Kavanagh, G. (1989) ‘Objects as Evidence, or Not?’ in Pearce, S.M. (ed.) Museum Studies in Material Culture: 125-137. Leicester: Leicester University Press.

Lawley, I. (2003) ‘Local authority museums and the modernizing government agenda in England’, Museum and Society 1(2): 75-86.

Mason, R. (2004) ‘Conflict and Complement: An Exploration of the Discourses Informing the Concept of the Socially Inclusive Museum in Contemporary Britain’, International Journal of Heritage Studies 10(1): 49-73.

Skeates, R. (2000) Debating the Archaeological Heritage. London: Duckworth.

Culture and History on the Front Line: Part 1 – The current problem

image

The destruction of statues in the Museum of Mosul by Islamic State Militants. AFP/HO/Media Office of the Nineveh branch.

There have been many news stories about the recent destruction of antiquities in the areas of the Middle East currently controlled by ISIS, ISIL or Islamic State. This post will not make claims to understand the totality of the conflict in the region and its many threads. Instead I would like to focus on the destruction of archaeological and historical artefacts, documents and sites and how they relate to a bigger problem; international apathy.

Cultural erasure as a weapon of war is likely as old as warfare. The most famous recent example (pre-dating the current Syria/Iraq/Lybia/Nigeria situation) is the Afghani Taliban’s destruction of the Bamyian Buddahs in 2001. At the time there was international outcry, this was the destruction of a religious monument and cultural site of worldwide importance. One that showed the history of Buddhism in the region. My question then is why is there no such outcry this time around? Is it because there are no believers in the Assyrian gods who have been struck down from their museum pedestals? If so then the world and media fundamentally mis-understand the importance of history, of place and of the traces of the past left behind. There is a reason that the destruction of archaeological, historical and culturally important sites and monuments is classed as a war-crime; erasing the history of a place and people erases those people.

No matter how far removed we feel from the religion and time represented by these statues we cannot accept their destruction quietly. These artefacts contribute to the history of all mankind, not just those long dead Assyrians, or even the current occupants of the deserts in which they resided. As Boris Johnson pointed out in a recent Facebook post, art-historically these images a clear predecessors of Greek aesthetics which themselves are one origin point for western art styles. That is just one of the many reasons why these sites are key to the common history of modern civilisation, and it can feel like shouting to the wind trying to convince the world of them all. The trouble is that that is exactly what we need to do; educate and keep shouting! And I don’t just mean school children or those of us who choose to pursue history, archaeology or related subjects at university or for a living. I mean EVERYBODY. Everybody has a stake, the history of one culture belongs to all of us; we are all human and we all should be able to learn the lessons of the past.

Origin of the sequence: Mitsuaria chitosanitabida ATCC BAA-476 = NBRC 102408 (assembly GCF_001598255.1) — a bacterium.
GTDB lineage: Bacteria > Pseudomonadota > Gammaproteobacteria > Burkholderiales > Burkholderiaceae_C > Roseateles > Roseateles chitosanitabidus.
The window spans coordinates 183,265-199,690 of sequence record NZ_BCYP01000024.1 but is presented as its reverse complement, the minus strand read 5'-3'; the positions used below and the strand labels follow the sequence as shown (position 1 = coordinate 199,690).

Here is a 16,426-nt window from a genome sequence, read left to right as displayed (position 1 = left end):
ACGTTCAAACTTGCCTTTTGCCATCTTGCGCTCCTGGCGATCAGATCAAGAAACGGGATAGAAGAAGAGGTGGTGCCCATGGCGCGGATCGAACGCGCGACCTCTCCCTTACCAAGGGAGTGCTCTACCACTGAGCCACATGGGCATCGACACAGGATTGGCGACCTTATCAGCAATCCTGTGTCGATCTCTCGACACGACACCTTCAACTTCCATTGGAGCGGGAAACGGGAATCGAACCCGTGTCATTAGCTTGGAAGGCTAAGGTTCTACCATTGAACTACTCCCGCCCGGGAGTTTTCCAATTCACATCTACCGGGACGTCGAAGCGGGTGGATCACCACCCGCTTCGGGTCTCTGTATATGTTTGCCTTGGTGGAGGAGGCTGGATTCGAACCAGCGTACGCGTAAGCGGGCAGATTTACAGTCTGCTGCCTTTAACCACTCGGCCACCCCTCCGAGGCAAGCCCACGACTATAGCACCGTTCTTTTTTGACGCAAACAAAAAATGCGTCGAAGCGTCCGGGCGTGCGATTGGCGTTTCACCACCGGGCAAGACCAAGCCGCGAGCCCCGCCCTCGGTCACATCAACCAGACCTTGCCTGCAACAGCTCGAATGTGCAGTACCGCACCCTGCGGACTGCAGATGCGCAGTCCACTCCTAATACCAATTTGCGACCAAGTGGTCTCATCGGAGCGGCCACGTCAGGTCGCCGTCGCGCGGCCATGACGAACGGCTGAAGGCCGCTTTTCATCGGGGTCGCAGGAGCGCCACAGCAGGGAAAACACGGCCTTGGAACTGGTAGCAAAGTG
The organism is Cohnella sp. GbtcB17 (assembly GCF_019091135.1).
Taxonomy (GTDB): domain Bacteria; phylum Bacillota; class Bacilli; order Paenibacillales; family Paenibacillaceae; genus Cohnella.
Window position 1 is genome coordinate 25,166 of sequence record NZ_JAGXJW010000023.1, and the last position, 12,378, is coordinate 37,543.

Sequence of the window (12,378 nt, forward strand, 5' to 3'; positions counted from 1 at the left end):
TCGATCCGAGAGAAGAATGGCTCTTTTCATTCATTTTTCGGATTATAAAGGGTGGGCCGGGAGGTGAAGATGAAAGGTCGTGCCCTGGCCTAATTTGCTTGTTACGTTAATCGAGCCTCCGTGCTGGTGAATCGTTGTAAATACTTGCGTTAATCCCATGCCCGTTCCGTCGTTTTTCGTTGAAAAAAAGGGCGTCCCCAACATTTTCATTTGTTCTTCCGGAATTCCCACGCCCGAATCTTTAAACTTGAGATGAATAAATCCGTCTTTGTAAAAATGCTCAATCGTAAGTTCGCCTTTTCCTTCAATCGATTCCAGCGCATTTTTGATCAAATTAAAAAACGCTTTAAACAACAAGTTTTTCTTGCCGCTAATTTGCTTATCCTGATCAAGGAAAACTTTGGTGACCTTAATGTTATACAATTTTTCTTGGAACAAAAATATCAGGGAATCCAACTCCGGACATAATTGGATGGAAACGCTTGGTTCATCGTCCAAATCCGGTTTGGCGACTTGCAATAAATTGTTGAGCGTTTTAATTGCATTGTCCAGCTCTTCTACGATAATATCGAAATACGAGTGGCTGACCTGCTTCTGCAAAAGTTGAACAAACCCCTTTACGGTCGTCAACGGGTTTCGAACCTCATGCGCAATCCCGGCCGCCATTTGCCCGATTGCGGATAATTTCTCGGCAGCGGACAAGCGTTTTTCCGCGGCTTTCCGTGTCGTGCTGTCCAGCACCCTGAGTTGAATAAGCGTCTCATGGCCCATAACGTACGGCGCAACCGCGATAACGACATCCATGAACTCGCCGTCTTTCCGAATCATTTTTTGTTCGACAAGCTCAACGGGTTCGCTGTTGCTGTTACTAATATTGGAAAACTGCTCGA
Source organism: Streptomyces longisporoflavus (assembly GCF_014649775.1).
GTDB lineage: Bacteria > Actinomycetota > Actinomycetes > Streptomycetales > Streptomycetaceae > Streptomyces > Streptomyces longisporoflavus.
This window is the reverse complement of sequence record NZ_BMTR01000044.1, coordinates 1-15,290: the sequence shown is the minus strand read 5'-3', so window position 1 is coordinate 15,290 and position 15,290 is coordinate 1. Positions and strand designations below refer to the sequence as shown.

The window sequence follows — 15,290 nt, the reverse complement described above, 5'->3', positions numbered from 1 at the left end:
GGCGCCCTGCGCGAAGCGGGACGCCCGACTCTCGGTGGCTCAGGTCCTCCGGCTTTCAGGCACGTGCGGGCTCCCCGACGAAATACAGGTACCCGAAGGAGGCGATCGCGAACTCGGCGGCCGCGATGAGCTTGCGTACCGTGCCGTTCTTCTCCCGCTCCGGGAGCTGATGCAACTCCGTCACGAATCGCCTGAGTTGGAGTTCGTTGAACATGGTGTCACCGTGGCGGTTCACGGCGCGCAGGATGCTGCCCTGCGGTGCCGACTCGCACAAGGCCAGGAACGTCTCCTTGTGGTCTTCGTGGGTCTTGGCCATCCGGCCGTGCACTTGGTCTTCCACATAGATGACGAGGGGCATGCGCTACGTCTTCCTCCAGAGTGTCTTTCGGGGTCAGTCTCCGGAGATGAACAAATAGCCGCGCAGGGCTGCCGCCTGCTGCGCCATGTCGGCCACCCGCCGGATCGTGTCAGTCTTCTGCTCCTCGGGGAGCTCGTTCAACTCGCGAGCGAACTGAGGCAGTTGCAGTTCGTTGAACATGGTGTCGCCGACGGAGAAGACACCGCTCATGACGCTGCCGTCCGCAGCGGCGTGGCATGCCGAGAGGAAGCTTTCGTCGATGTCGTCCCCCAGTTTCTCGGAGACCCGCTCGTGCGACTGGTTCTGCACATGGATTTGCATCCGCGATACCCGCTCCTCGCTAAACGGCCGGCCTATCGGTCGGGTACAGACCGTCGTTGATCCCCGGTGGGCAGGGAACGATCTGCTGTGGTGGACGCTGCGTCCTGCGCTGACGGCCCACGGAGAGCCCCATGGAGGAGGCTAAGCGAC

Regardless of the fact that there are reports many of the statues destroyed in the Mosul museum were replicas, there were genuine originals in that gallery and the two other main galleries where no film has been released, and I foresee the potential for even more destruction. ISIS has already stated their aim to destroy the sphinx and pyramids. In Libya there are extensive and important Roman remains that we now have to consider under threat. In Nigeria where Boko Haram operates there are the remains of the Walls of Benin and Taruga (the under-representation of African history and archaeology is aanother topic entirely).  The loss of these, just as we appear to have lost large parts of Ninevah, Nimrud and Hatra would be a further blow to the shared history of the human race.

Something must be done, but what can we do?

Part 2

Christopher Booth 20.3.2015

Sources:

Johnson, B. (2015) – http://on.fb.me/1MQ2WXA – accessed 18/3/2015

UNESCOPRESS (2015) – http://bit.ly/1bjIeBN – accessed 18/3/2015

Gannon, M. (2015) – http://www.livescience.com/50072-isis-attack-on-ancient-history.html – accessed 18/3/2015.

RT News (2015) – http://on.rt.com/0nfp9a – accessed 18/3/2015